Next, the video segues to Cornell, where the reporter gives Lead Title IX Investigator Elizabeth McGrath the same sob story she had related at Syracuse, embellishing that the experience was very "triggering" for her.
"Well, I think that the Constitution means things to different people; like you said it is a flawed document and the people who wrote it are certainly flawed individuals in my mind," McGrath told her. "My personal feeling—and everybody’s entitled to their opinion—is that the people in the Supreme Court who wrote it against the same sex marriage were, you know, really out of their minds," she added, explaining that she knows they are smart people, and therefore struggles to understand why they would hold such views.
McGrath nonetheless stood up, however meekly, in defense of the right to distribute the Constitution on campus, saying, "handing it out on campus, I think, is a way for everybody to sort of see how to choose to interpret it," adding, "you know people can interpret it and fight against it however they want to, and I certainly think that Cornell supports you and however you want to go about that and to express your own viewpoints."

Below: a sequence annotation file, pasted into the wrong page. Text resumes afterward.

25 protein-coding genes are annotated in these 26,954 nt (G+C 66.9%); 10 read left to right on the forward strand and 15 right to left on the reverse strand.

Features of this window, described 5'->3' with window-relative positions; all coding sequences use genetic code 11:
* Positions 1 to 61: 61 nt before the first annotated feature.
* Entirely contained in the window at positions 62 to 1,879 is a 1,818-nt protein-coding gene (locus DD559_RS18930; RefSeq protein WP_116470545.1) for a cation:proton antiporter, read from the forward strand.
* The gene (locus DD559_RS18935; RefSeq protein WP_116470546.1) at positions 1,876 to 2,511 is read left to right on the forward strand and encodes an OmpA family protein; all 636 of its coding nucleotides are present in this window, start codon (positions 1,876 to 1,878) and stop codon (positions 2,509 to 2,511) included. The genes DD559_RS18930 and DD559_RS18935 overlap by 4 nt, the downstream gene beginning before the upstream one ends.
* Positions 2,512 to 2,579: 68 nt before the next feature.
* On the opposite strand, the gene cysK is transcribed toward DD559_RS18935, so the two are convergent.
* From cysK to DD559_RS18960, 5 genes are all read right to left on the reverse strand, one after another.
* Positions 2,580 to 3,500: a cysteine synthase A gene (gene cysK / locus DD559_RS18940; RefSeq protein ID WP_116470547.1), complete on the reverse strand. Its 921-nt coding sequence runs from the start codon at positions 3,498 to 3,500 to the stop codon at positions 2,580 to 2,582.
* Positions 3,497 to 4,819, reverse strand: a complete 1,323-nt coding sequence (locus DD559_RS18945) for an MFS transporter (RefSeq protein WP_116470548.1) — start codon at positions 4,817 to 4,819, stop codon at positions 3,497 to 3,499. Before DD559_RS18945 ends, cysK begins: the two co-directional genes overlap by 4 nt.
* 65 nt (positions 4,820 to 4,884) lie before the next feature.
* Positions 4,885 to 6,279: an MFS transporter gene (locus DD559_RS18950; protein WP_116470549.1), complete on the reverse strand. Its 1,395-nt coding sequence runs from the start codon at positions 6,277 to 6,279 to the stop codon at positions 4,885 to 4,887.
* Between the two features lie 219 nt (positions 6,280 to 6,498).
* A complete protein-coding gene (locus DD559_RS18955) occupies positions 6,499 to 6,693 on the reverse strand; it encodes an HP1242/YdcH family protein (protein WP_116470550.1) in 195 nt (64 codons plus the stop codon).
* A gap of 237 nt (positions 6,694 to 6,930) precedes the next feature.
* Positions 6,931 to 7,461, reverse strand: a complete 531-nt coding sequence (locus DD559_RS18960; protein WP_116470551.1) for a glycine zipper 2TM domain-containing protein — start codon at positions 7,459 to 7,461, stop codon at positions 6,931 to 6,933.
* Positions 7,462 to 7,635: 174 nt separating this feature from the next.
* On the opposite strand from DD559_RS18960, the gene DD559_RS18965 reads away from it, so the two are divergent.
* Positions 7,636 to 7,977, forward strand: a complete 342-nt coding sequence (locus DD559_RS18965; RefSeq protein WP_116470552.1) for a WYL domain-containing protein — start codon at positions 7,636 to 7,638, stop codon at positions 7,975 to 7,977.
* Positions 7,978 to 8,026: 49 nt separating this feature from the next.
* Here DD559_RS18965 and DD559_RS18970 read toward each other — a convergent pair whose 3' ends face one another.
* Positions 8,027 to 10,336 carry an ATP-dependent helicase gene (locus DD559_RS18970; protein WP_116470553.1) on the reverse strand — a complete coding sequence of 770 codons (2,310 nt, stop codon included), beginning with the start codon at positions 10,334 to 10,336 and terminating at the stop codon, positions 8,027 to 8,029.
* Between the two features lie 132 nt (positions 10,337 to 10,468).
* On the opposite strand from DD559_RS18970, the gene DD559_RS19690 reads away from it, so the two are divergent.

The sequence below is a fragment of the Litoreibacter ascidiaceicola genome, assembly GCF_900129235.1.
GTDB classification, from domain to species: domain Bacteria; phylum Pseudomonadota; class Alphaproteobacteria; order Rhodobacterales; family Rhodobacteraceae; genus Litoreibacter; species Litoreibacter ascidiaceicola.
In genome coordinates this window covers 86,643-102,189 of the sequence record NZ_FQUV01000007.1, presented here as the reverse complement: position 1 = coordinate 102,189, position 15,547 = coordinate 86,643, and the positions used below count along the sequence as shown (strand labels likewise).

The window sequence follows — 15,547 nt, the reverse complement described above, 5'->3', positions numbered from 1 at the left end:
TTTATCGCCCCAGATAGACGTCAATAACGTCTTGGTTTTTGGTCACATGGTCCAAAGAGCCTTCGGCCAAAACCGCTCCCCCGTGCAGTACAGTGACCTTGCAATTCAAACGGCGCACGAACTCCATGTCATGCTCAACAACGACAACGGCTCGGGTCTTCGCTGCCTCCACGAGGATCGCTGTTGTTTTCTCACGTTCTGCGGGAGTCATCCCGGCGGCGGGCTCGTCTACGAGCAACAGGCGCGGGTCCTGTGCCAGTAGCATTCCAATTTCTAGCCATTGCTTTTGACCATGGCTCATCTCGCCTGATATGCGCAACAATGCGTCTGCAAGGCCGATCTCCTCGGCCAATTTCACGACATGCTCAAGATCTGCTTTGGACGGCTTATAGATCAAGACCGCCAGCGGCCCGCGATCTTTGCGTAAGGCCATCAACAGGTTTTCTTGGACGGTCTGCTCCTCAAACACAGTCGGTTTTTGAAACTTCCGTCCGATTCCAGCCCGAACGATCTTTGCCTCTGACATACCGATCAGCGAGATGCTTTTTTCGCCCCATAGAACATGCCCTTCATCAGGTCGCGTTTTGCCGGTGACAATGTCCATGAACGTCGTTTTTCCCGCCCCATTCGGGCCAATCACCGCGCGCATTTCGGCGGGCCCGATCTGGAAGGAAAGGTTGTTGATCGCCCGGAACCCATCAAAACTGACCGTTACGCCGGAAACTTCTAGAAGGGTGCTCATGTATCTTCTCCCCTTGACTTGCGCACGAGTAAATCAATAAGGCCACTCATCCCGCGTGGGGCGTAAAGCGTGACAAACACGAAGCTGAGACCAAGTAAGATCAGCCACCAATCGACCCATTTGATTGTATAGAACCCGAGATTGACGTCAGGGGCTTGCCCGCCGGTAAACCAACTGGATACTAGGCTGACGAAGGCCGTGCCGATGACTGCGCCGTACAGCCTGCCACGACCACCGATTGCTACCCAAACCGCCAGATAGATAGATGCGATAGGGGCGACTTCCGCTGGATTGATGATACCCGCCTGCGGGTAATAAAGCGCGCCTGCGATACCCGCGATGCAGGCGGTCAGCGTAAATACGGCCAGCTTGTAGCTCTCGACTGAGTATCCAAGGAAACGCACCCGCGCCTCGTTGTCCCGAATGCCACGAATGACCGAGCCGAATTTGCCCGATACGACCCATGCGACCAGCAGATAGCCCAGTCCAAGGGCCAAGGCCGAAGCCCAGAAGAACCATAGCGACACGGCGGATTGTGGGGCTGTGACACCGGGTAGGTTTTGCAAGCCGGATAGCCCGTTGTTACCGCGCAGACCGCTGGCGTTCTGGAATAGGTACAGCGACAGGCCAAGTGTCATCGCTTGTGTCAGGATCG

When the reporter remarks that having the copy that she had brought along with her "has been really hard," McGrath offers to hold on to it for her, prompting the reporter to ask, with some fanfare and great trepidation, whether there is "any way that maybe, like, we can get rid of it somehow" as a therapeutic measure.
"Absolutely," McGrath replies conspiratorially, getting up to look for a shredder. "Yeah, free speech means freedom to destroy whatever you want to, as well," she declared while prepping the Constitution for shredding.
Throughout the video, whenever a school employee appears on screen, the logo of their university is displayed in the corner, directly above the name and contact information for the school's President or Chancellor; a subtle call for those who are outraged by the film to share their feelings directly with the institutions involved.